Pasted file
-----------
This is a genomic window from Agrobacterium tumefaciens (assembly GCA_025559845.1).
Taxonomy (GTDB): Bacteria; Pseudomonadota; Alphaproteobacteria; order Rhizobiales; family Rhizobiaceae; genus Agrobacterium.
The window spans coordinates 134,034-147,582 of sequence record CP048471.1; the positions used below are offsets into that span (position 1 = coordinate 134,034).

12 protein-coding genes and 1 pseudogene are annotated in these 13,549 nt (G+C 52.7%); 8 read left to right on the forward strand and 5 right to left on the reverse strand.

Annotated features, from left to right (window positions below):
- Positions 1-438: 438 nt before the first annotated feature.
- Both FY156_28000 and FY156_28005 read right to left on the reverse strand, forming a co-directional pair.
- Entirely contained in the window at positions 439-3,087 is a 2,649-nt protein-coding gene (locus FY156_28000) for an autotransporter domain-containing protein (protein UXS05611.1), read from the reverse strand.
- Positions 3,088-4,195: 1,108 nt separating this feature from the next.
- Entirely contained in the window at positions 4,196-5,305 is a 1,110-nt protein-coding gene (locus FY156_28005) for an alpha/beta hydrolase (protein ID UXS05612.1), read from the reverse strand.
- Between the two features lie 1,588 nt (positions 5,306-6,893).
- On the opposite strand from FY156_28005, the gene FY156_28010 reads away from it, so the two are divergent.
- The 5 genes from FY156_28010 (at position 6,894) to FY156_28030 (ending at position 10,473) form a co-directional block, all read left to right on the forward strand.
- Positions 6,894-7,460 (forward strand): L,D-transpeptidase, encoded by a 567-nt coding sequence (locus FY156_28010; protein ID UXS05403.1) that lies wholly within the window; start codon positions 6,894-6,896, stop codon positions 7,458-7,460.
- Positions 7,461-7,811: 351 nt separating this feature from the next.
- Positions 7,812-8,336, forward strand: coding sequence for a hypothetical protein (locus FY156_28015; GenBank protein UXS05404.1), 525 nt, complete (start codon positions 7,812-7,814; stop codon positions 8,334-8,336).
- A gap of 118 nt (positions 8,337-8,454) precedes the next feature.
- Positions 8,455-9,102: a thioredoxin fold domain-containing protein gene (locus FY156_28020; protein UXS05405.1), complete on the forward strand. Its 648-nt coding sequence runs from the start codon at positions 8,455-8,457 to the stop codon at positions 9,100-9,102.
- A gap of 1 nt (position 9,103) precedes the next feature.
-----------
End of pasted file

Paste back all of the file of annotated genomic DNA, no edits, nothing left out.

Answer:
This is a genomic window from Agrobacterium tumefaciens (assembly GCA_025559845.1).
Taxonomy (GTDB): Bacteria; Pseudomonadota; Alphaproteobacteria; order Rhizobiales; family Rhizobiaceae; genus Agrobacterium.
The window spans coordinates 134,034-147,582 of sequence record CP048471.1; the positions used below are offsets into that span (position 1 = coordinate 134,034).

12 protein-coding genes and 1 pseudogene are annotated in these 13,549 nt (G+C 52.7%); 8 read left to right on the forward strand and 5 right to left on the reverse strand.

Annotated features, from left to right (window positions below):
- Positions 1-438: 438 nt before the first annotated feature.
- Both FY156_28000 and FY156_28005 read right to left on the reverse strand, forming a co-directional pair.
- Entirely contained in the window at positions 439-3,087 is a 2,649-nt protein-coding gene (locus FY156_28000) for an autotransporter domain-containing protein (protein UXS05611.1), read from the reverse strand.
- Positions 3,088-4,195: 1,108 nt separating this feature from the next.
- Entirely contained in the window at positions 4,196-5,305 is a 1,110-nt protein-coding gene (locus FY156_28005) for an alpha/beta hydrolase (protein ID UXS05612.1), read from the reverse strand.
- Between the two features lie 1,588 nt (positions 5,306-6,893).
- On the opposite strand from FY156_28005, the gene FY156_28010 reads away from it, so the two are divergent.
- The 5 genes from FY156_28010 (at position 6,894) to FY156_28030 (ending at position 10,473) form a co-directional block, all read left to right on the forward strand.
- Positions 6,894-7,460 (forward strand): L,D-transpeptidase, encoded by a 567-nt coding sequence (locus FY156_28010; protein ID UXS05403.1) that lies wholly within the window; start codon positions 6,894-6,896, stop codon positions 7,458-7,460.
- Positions 7,461-7,811: 351 nt separating this feature from the next.
- Positions 7,812-8,336, forward strand: coding sequence for a hypothetical protein (locus FY156_28015; GenBank protein UXS05404.1), 525 nt, complete (start codon positions 7,812-7,814; stop codon positions 8,334-8,336).
- A gap of 118 nt (positions 8,337-8,454) precedes the next feature.
- Positions 8,455-9,102: a thioredoxin fold domain-containing protein gene (locus FY156_28020; protein UXS05405.1), complete on the forward strand. Its 648-nt coding sequence runs from the start codon at positions 8,455-8,457 to the stop codon at positions 9,100-9,102.
- A gap of 1 nt (position 9,103) precedes the next feature.